4 Essential HVAC Maintenance Tips to Keep Your System Running Smoothly
Your HVAC system is one of your home’s most intricate and essential aspects. It typically comprises a furnace, air conditioner, ducts, and temperature regulation equipment to regulate temperatures.
Regularly maintaining your HVAC system is an excellent way to reduce energy bills and avoid expensive repairs. If you need help repairing any aspect of your HVAC system, including your AC, you should team up with a reputable HVAC company like Hurliman Heating & Air Conditioning.
Below are a few HVAC maintenance tips that will help your system run more efficiently:
1. Change the Filter
Filters become clogged when their surfaces become covered in contaminants, restricting airflow and leading to allergy symptoms, respiratory conditions, and bodily irritation. To minimize this risk, change your HVAC filter as part of a regular home maintenance schedule and make it a part of your regular home maintenance regimen.
Start by turning off the power at the thermostat and breaker box, remove the access panel or filter door cover and locate the old filter. Noting any direction arrows indicating which direction air flows, place the new one, align it with notches on the frame or spaces within the rack, close the access panel/door cover backup and restore power to the unit.
Filters that are dirty force your system to work harder to push air through them, leading to higher energy bills and raising repair and breakdown risks over time. By regularly replacing filters in your home and equipment, you can help keep the air clean while prolonging its life and keeping home comfort levels up high.
2. Clean the Condensate Drain
Every time you replace your filter, be sure to inspect the condensate drain line as well. If stagnant water is collected in the drain pan, this indicates a blocked condensate line and should be attended immediately.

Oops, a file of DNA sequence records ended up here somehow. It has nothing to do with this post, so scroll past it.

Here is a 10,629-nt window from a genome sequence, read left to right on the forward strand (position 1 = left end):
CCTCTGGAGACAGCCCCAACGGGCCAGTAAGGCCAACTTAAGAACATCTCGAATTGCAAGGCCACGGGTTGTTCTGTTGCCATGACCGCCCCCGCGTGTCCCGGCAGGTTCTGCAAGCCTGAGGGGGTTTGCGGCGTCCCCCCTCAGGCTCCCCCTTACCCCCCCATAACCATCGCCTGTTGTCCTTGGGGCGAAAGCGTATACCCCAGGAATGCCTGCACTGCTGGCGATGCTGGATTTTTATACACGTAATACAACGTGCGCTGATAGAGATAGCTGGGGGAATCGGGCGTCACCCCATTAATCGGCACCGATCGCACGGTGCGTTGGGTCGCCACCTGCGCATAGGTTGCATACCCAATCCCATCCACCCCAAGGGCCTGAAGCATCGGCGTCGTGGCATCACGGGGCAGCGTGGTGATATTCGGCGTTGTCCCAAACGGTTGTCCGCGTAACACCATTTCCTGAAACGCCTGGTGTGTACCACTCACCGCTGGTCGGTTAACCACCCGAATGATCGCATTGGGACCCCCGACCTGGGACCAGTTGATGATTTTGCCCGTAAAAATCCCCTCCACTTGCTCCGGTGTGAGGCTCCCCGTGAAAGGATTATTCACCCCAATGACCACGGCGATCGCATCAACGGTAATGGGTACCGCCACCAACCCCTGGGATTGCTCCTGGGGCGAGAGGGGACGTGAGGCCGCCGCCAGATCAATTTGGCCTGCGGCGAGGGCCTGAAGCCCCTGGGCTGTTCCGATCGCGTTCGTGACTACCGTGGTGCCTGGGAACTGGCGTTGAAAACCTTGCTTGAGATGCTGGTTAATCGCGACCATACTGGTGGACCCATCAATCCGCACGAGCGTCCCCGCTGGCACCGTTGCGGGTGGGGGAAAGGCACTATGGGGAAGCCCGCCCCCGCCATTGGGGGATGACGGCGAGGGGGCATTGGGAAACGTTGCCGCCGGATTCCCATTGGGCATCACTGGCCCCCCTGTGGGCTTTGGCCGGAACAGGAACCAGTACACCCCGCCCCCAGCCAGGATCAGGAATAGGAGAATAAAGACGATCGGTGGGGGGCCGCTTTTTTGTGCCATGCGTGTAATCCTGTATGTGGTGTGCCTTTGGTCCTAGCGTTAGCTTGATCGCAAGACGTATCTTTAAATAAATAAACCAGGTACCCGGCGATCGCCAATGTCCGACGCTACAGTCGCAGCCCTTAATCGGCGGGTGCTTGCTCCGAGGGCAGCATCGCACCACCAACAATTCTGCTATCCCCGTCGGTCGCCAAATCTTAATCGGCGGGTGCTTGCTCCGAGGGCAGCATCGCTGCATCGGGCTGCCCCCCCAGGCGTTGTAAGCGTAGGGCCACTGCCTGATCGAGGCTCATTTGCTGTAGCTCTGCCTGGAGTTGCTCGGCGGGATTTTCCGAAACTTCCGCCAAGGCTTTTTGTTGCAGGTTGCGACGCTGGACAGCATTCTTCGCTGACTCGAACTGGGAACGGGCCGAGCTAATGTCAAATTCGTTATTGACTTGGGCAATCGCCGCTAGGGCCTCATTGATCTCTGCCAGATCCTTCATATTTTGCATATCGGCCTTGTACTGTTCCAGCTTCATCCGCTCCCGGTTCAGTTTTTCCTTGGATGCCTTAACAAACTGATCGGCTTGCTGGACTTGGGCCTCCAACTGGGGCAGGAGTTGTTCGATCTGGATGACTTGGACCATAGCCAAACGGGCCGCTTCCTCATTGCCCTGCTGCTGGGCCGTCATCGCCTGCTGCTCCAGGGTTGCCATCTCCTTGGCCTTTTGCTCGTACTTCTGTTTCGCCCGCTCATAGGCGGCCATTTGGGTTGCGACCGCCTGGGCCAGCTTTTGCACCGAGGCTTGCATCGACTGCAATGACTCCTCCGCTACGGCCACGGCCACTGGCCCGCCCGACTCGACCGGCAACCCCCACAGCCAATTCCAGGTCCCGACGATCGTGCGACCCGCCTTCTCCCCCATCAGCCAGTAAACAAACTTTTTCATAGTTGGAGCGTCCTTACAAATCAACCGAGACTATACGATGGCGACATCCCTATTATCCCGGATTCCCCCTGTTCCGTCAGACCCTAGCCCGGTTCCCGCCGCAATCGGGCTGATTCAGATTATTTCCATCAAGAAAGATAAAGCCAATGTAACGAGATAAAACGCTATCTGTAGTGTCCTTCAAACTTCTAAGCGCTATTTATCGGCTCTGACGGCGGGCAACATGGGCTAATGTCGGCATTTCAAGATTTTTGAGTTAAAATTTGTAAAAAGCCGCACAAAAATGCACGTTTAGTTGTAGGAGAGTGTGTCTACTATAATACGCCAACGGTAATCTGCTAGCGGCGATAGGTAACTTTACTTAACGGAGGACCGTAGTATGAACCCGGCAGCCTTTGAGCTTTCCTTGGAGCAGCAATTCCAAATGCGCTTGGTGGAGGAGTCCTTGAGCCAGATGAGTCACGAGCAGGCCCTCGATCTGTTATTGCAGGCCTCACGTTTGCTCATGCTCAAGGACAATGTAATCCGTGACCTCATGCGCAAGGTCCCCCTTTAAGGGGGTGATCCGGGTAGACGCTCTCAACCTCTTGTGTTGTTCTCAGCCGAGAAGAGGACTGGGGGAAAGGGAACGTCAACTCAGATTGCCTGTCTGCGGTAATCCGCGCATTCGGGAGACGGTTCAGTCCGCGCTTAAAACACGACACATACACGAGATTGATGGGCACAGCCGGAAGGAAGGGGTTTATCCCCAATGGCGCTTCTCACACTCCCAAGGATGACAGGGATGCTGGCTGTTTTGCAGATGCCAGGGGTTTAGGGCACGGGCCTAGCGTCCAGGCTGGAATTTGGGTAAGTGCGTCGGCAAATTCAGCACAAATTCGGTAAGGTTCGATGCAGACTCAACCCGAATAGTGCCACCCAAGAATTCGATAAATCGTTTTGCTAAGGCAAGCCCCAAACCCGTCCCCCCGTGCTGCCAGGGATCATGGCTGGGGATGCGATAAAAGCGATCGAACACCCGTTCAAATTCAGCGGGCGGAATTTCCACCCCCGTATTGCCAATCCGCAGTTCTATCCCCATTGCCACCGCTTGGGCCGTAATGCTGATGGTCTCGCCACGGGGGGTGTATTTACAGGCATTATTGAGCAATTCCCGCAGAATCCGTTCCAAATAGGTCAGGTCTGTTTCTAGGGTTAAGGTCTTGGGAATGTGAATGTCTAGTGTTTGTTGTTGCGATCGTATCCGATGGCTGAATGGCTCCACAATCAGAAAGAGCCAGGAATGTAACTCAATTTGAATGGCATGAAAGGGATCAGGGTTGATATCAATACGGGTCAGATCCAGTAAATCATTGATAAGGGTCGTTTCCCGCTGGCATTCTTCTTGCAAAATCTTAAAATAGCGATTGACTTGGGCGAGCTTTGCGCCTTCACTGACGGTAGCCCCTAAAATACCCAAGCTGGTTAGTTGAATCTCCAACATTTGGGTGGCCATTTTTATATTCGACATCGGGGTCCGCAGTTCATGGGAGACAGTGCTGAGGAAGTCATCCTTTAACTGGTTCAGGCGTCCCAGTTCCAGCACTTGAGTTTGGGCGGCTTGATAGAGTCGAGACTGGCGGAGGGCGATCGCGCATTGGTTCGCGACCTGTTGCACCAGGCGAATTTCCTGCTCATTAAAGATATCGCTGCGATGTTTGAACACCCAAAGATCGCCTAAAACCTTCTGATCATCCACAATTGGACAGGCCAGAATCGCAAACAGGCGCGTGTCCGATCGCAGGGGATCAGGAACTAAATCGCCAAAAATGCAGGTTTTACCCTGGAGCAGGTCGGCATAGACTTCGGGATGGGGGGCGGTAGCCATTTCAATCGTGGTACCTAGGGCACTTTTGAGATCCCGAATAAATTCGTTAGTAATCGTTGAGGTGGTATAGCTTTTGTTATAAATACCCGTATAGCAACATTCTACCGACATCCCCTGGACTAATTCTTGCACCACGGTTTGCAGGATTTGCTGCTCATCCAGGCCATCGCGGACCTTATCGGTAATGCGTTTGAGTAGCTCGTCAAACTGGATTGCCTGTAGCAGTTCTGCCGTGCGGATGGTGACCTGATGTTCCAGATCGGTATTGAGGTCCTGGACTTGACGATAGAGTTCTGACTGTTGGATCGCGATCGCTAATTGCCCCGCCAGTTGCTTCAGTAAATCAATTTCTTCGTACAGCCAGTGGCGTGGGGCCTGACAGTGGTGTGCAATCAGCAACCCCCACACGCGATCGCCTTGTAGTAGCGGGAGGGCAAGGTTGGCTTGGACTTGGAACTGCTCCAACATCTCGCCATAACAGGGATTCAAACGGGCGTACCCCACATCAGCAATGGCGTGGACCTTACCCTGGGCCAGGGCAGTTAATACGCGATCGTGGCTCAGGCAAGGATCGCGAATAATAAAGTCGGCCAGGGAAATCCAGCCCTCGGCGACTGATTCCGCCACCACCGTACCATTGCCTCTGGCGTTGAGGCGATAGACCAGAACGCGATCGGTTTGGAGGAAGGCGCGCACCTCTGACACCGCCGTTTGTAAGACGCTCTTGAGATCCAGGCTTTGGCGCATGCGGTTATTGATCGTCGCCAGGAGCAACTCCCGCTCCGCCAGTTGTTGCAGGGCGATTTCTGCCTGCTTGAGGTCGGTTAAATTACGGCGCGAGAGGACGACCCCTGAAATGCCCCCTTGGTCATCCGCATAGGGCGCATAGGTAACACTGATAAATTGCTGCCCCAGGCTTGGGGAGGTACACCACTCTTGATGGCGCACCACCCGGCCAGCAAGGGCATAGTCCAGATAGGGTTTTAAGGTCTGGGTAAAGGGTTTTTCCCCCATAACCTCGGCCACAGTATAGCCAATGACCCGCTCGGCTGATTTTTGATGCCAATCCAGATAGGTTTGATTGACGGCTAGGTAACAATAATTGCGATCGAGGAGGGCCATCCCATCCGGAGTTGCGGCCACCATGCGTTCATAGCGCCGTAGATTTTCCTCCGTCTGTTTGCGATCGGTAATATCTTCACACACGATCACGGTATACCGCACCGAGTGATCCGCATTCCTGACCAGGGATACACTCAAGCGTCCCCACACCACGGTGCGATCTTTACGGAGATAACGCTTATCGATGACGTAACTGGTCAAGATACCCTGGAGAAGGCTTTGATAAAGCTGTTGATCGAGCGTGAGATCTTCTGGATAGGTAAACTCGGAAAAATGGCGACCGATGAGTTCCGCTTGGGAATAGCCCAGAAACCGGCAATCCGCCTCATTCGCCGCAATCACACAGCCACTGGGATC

Unclogging drain lines isn’t great for either your system or home; it can cause water damage and prevent the air conditioner from working as expected.
Scheduling regular maintenance visits is the key to avoiding drain clogs. A service technician will clean and flush out your drain line as necessary, thus protecting against algae, mold, and mildew build-up in your drainage system.
To check whether or not your drain line is clogged, turn off your air conditioner and locate its drain line – usually a T-shaped vent tee with a cap – then remove this cap to check for signs of obstruction. If clogs exist, pour some distilled vinegar down the drain to dissolve them; if this doesn’t work, call your HVAC provider.
3. Check the Electrical Connections
Your HVAC system could consist of either a furnace and air conditioner or a heat pump that heats and cools; either way, its electrical components must function optimally to ensure proper operation.
Your system requires a dedicated breaker to ensure you have adequate power. If the system keeps tripping the breaker, this could indicate an electrical problem; professional help may be needed to assess and resolve this issue accurately.
Signs that your system isn’t performing optimally include high energy bills, reduced efficiency, or an age of 10-25 years or more. Furthermore, any unusual noises such as humming, rattling, or clicking should also be observed, as these may indicate that repairs or replacements are necessary.
Finally, always ensure the area surrounding your HVAC unit is clear of furniture, rugs, plants or debris as this may obstruct airflow and cause it to overheat. Furthermore, any outdoor unit must be placed two feet from anything nearby.
4. Check the Compressor
As the saying goes, an ounce of prevention is worth a pound of cure. Though it requires time and effort, regularly inspecting, listening to and considering your HVAC system could save a great deal of hassle in the future.
Faulty compressors can be devastating to your business, not only by restricting customer access to cooling solutions but also leading to costly repairs or even complete unit replacement.
One of the earliest indicators that a compressor is failing is when it starts blowing warm air instead of cold. Many issues could cause this, but it usually stems from an inadequate refrigerant level.
An effective way of checking this is with a multimeter with a continuity setting, connecting its red pin to the C terminal on your compressor while the black one connects to its S terminal. Switch on your meter before touching its test probe against its shunted terminals to obtain an electrical reading.